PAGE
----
Vitamin D supplementation is not associated with a reduced risk of major cardiovascular events, a meta-analysis has suggested
The research included 21 randomised placebo-controlled trials that lasted for at least 1 year (up to a maximum of 12 years) involving 83,291 patients with a mean age of 65.8 years. Only four of the included trials listed cardiovascular disease as a primary end point.
Compared with placebo, vitamin D supplementation was not associated with an overall reduced risk of major adverse cardiovascular events, nor with the individual outcomes of myocardial infarction, stroke or cardiovascular death. There was also no association with all-cause mortality.
The results did not vary when stratified by dose, gender or baseline serum vitamin D levels.
Previous observational studies have identified a link between low vitamin D status, cardiovascular events and all-cause mortality, the researchers explained. However, they suggested that these findings could be due to confounding factors, such as outdoor activity levels and nutritional status.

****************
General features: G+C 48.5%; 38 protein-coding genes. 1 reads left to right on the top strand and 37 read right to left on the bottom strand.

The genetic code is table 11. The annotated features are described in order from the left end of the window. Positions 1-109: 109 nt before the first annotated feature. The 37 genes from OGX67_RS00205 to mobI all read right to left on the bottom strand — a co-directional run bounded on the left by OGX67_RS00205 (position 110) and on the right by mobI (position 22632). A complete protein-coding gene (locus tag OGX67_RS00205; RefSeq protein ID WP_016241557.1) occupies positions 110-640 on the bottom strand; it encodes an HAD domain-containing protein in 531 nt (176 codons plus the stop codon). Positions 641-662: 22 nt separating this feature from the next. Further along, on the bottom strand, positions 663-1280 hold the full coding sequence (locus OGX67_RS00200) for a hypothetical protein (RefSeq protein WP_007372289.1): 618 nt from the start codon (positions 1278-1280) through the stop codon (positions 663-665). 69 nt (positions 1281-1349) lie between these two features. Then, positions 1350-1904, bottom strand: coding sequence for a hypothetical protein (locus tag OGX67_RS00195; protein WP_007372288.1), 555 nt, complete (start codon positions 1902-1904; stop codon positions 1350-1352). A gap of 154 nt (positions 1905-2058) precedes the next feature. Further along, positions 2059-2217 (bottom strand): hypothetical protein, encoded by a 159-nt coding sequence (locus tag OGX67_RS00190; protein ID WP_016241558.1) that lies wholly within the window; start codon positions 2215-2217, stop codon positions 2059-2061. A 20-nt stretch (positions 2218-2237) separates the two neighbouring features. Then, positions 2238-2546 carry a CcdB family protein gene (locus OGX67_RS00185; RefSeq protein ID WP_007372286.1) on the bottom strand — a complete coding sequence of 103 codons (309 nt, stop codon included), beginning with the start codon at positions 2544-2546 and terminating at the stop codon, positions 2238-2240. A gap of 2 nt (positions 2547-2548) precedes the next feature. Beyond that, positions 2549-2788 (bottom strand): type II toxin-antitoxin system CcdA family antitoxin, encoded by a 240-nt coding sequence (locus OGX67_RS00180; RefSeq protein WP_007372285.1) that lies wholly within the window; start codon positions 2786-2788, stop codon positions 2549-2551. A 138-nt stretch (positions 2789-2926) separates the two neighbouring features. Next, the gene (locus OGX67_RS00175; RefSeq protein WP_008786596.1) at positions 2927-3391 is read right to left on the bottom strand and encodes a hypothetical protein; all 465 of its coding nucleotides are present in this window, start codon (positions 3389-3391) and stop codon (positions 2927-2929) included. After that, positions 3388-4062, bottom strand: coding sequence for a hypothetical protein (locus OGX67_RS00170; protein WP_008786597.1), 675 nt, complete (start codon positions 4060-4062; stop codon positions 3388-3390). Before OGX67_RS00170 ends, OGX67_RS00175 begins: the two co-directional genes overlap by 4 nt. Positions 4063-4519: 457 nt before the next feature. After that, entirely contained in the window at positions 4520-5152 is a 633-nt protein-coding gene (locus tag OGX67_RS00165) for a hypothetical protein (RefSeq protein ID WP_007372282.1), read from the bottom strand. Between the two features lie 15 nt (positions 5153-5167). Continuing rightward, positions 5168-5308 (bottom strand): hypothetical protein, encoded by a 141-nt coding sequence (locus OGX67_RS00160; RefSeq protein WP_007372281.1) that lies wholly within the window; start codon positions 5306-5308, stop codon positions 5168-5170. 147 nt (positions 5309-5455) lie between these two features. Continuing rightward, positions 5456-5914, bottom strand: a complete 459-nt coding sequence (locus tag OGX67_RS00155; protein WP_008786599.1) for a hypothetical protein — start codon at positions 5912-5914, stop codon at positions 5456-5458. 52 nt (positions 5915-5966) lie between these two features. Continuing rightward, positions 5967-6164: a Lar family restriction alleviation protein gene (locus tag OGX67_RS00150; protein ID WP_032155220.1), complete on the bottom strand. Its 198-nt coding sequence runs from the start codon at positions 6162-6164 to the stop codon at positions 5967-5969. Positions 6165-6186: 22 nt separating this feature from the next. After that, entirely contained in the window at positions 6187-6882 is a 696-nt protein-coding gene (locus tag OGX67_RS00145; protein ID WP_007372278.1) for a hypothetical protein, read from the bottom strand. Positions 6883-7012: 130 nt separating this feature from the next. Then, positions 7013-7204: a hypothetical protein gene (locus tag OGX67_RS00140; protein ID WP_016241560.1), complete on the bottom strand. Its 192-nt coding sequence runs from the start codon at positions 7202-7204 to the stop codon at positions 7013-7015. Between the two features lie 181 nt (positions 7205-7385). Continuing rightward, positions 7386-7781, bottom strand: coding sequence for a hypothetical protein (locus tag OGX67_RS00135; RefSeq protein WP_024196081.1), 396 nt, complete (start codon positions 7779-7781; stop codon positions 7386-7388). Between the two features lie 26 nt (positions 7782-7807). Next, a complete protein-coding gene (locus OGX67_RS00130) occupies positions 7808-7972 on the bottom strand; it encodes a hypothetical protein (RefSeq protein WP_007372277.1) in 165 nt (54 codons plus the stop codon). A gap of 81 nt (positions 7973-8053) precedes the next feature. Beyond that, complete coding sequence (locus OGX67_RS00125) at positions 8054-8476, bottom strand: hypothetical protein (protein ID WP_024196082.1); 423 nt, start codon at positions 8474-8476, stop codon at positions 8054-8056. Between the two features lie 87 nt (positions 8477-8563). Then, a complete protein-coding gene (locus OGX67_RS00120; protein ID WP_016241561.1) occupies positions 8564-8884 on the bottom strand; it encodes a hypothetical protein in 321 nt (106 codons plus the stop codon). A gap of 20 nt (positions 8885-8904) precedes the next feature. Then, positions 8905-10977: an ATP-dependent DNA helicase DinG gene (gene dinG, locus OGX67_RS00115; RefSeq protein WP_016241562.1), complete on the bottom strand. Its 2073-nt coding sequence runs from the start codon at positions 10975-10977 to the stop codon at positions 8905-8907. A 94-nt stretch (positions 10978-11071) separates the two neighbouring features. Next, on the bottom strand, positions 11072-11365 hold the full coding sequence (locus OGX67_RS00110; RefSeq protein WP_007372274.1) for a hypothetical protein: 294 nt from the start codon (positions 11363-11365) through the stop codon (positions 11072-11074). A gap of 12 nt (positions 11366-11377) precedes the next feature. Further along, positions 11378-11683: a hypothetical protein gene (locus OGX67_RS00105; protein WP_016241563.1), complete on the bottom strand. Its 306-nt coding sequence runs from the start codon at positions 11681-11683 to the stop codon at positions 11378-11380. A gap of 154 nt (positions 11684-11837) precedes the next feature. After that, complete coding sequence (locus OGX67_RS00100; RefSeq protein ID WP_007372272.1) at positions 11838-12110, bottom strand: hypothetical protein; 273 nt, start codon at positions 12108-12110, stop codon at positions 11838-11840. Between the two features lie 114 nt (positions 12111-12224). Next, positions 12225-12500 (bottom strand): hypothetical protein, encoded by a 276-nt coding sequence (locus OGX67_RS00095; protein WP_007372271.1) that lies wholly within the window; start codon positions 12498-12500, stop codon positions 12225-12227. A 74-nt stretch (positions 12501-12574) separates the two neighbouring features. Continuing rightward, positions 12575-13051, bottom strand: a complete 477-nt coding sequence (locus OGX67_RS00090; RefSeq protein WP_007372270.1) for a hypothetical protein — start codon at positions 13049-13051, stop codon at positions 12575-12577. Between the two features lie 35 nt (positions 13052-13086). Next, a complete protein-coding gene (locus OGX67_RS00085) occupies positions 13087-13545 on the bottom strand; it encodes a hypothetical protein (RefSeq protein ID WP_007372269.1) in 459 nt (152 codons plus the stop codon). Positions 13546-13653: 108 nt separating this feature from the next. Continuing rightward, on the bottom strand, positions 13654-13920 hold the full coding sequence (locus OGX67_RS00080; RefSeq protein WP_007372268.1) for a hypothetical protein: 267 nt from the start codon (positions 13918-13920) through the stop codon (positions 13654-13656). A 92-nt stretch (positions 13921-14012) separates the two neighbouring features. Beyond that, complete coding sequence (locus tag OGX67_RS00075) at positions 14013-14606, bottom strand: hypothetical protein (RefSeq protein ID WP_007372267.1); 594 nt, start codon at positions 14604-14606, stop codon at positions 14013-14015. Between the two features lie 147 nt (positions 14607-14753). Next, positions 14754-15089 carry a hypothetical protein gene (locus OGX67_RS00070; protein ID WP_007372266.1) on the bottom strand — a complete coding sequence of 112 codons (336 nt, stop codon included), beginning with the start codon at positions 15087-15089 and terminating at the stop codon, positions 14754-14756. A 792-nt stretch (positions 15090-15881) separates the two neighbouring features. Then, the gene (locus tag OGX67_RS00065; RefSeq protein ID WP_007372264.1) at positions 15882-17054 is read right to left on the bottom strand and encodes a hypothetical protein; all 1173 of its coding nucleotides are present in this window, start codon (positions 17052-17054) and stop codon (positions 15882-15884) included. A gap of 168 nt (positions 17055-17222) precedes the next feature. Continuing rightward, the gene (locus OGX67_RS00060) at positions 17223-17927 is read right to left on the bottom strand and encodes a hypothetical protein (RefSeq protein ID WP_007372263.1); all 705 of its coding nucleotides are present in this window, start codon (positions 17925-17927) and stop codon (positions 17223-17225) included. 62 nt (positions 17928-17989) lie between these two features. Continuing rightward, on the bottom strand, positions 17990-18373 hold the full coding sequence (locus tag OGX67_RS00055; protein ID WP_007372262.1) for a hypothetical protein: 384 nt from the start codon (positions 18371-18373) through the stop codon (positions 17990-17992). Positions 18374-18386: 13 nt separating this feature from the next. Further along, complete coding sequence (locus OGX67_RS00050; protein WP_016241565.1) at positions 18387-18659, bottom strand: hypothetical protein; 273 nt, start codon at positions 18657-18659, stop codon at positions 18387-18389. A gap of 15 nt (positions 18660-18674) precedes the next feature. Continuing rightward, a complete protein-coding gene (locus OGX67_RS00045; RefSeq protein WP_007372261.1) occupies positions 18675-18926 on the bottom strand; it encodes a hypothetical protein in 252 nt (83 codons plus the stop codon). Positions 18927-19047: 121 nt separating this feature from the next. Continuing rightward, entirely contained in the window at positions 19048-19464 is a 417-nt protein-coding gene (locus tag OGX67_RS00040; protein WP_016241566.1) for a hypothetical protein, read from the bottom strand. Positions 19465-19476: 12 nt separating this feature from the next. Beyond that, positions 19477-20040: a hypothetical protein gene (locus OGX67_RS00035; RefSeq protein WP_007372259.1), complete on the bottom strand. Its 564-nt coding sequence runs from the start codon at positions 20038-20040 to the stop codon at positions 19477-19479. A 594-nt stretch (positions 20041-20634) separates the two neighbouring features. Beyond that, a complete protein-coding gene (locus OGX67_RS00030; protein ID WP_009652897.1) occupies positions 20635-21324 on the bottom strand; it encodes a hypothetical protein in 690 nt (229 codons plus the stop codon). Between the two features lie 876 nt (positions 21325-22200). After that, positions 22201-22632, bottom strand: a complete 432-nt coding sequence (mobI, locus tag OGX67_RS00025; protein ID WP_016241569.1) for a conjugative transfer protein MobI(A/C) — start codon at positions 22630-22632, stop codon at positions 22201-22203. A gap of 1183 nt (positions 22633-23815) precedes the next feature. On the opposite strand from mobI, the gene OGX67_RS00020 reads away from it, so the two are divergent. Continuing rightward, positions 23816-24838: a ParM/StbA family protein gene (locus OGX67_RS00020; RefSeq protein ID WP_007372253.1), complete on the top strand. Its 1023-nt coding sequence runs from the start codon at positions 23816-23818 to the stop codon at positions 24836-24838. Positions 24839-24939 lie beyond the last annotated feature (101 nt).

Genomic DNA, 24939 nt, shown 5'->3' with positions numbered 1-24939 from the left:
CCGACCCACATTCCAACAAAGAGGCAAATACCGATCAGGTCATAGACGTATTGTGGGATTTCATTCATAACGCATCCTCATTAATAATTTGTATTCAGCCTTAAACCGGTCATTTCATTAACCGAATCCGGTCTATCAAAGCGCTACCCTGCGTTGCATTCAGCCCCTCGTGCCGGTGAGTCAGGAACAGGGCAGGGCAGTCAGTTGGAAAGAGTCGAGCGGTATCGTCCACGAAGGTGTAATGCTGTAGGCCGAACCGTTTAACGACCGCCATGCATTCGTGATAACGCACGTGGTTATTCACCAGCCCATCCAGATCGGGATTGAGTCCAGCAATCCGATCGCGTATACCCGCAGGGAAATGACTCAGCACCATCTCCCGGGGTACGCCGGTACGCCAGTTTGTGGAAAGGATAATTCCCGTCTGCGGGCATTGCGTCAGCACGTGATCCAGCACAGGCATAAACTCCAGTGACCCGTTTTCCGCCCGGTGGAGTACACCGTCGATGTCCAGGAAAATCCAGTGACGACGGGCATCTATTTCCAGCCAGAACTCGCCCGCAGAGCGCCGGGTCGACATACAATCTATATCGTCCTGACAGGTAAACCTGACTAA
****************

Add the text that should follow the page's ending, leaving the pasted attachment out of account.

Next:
“The included trials, although different in their inclusion criteria, showed consistent findings of no significant benefit of vitamin D supplementation in reducing CVD events and all-cause mortality,” the team concluded.
 Barbarawi M, Kheiri B, Zayed Y et al. Vitamin D supplementation and cardiovascular disease risks in more than 83000 individuals in 21 randomized clinical trials: a meta-analysis. JAMA Cardiol 2019; In press. doi: 10.1001/jamacardio.2019.1870